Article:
Russia seeks safe haven in gold, away from dollar and euro
While the West is continuing to try and punish Russia via economic sanctions, the response of the Russian Central Bank has been to diversify away from the euro and dollar – and to buy up more gold.
As the geopolitical situation in Ukraine deteriorates, Russia is moving to protect itself from currency risks associated with the euro and the greenback.
In the first half of 2014, Russia’s Central Bank reduced its foreign currency reserves by 2.5 percent.
“Due to the worsening geopolitical situation, the Central Bank actively redistributed foreign exchange reserves, replacing US Treasury bonds with gold,” Alfa Bank’s chief economist, Natalya Orlova, told Kommersant.
Instead of buying euros and dollars, Russia’s Central Bank is eyeing the Chinese yuan and the Japanese yen.
Boosting currency swaps and bilateral payments with China and other strategic trade partners will continue to bypass the US dollar. Last week, Russia’s and China’s central banks have agreed to increase currency swaps.
Holding more of these currencies is a logical move for Russia, which has high trade volumes with both China and Japan. In 2013, trade turnover with China was close to $90 billion and over $33 billion with Japan.
Russia is fast increasing its gold stockpile and at the end of July, the total volume was worth more than $45 billion.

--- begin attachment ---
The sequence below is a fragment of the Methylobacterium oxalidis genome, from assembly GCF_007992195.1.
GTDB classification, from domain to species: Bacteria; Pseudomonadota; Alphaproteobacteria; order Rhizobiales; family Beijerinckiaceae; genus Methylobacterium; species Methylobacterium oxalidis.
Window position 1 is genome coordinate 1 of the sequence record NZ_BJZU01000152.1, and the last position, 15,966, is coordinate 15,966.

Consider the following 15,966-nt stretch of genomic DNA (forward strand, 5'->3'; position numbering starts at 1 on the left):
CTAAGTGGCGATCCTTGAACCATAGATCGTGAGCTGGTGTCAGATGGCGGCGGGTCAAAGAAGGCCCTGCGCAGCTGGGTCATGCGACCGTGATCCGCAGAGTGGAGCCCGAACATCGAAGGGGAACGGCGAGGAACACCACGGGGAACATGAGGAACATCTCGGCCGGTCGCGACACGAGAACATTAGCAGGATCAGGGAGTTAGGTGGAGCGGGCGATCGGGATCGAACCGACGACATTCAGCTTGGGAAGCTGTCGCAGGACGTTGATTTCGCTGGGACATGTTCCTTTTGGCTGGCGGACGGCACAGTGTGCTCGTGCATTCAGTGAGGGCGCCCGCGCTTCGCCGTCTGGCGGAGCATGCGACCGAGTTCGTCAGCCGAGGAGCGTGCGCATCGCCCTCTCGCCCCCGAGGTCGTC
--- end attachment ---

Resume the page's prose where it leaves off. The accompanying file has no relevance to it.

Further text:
According to Yaroslav Lissovolik, chief economist for Deutsche Bank in Moscow, this is the best way for Russia to provide stability to its foreign exchange reserves.
"The fact that Russia has intensified its diversification process reflects the fact that a fairly high proportion of reserves were held in dollars and euros, while the share of gold was low,” Lissovolik told Kommersant.
Over the summer, reserves were added at the highest rate since the end of 2009. In June, Russia’s Central Bank added 54 tons of gold, which catapulted Russia ahead of China in terms of total gold, according to IMF data.
In the last decade, Russia has become the world’s top gold buyer, adding more than 600 tons to its vaults.
Other countries are also actively adding gold. In the last six months, Kazakhstan’s Central Bank increased its gold investment from 12 tons to 155.8 tons.
Conversely, developed countries such as the US, Germany, Italy, France, and Spain are keeping gold reserves at a stasis. Germany sold 2.9 tons of gold reserves from the Bundesbank but still remains the world’s # 2 holder of gold, after the USA.